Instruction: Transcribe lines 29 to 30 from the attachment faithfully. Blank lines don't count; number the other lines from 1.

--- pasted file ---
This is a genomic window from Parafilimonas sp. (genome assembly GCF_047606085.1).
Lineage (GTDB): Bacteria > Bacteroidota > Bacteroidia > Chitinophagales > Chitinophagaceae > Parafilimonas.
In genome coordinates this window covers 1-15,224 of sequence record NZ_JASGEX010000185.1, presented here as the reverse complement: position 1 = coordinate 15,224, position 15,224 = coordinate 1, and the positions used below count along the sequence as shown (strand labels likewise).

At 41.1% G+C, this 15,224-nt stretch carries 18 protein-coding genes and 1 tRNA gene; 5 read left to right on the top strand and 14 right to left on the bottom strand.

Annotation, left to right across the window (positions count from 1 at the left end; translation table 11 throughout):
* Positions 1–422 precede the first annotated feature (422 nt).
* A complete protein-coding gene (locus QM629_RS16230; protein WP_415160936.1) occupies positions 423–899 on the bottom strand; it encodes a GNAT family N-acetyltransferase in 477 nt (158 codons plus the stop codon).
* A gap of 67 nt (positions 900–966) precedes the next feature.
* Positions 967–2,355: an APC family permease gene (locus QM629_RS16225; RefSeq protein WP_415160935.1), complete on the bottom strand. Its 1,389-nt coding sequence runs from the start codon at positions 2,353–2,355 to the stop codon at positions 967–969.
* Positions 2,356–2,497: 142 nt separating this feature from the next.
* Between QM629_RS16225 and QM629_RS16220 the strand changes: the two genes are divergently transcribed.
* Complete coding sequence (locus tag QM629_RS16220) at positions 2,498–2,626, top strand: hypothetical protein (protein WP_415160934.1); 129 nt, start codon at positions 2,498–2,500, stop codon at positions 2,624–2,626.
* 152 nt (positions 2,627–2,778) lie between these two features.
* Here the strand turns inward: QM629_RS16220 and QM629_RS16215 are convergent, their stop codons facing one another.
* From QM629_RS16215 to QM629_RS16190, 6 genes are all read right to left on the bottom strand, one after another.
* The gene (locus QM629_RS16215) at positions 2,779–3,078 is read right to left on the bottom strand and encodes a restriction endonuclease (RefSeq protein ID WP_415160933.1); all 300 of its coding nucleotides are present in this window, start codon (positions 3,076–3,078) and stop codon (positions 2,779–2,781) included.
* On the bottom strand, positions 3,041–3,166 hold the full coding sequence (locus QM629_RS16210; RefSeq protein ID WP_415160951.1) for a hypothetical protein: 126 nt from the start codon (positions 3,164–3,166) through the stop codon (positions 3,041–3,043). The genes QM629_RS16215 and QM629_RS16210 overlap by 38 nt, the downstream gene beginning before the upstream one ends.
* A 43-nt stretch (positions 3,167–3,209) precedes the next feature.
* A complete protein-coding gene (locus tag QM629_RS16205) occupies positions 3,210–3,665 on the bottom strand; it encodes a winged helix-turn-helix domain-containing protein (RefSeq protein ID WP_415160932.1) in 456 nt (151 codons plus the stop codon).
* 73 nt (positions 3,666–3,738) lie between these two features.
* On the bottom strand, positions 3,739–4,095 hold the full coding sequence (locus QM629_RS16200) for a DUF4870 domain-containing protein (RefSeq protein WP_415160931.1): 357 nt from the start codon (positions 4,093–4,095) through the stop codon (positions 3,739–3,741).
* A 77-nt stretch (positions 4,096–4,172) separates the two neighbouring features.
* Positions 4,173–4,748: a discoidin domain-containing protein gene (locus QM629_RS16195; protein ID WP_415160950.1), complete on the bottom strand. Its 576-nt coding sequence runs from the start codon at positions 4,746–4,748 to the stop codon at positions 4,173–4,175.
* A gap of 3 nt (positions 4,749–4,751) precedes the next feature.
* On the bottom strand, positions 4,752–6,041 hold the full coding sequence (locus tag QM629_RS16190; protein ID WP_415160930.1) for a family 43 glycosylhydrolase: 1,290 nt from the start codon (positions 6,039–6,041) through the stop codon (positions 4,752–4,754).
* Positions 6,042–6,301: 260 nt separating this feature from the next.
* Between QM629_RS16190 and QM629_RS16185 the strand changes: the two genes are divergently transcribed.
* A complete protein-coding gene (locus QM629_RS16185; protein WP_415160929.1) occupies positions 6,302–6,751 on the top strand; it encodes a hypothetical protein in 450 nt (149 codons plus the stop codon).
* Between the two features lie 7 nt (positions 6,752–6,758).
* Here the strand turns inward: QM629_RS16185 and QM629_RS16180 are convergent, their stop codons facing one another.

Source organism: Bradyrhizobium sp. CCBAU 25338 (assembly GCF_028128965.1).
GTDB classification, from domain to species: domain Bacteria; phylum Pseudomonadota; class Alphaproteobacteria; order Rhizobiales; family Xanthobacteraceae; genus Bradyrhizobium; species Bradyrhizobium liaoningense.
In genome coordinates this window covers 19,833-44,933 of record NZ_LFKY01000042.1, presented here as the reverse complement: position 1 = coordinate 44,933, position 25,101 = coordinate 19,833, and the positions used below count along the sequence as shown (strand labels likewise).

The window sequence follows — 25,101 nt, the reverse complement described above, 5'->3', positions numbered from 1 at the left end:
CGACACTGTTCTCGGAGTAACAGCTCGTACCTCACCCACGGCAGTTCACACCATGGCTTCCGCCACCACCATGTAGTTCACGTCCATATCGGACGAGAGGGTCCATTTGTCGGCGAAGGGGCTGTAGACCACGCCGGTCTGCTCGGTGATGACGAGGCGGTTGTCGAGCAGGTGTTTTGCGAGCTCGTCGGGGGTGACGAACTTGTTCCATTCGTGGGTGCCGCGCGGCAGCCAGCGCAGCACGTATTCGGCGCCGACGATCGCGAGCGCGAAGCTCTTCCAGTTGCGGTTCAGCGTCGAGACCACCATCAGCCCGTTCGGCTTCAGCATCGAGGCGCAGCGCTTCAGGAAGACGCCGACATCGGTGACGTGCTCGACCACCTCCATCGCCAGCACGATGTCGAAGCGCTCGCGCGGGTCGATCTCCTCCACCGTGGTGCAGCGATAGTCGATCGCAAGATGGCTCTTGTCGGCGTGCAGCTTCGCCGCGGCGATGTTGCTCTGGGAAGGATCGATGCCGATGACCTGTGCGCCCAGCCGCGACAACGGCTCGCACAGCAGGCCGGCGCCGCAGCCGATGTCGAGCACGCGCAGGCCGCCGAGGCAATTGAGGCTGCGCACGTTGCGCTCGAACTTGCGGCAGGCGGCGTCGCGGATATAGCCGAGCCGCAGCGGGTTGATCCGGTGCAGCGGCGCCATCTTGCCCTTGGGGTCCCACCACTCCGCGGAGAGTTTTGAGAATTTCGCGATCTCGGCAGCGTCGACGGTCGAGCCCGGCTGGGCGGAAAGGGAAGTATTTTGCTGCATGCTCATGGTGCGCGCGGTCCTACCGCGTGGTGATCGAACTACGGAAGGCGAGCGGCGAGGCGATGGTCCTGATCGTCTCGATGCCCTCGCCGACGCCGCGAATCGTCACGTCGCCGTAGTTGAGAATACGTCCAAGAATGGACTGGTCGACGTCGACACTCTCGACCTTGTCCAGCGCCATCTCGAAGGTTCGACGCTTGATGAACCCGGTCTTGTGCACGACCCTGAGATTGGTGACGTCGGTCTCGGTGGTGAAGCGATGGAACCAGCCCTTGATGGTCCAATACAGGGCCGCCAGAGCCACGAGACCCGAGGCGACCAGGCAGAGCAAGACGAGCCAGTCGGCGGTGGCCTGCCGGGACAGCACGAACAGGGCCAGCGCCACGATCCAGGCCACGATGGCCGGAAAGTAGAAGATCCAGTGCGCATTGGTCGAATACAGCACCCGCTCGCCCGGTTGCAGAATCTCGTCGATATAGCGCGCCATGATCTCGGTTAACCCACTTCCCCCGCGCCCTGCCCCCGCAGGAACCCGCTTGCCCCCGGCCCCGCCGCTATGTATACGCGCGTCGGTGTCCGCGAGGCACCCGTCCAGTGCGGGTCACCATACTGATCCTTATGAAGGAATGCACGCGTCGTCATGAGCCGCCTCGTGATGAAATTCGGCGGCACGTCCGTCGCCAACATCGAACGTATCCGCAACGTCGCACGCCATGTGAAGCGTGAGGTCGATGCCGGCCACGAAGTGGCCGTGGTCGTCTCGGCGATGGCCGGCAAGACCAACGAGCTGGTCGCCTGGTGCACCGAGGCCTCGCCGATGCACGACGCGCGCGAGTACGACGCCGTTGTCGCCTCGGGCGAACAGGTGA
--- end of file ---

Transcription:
* Between the two features lie 7 nt (positions 6,752–6,758).
* Here the strand turns inward: QM629_RS16185 and QM629_RS16180 are convergent, their stop codons facing one another.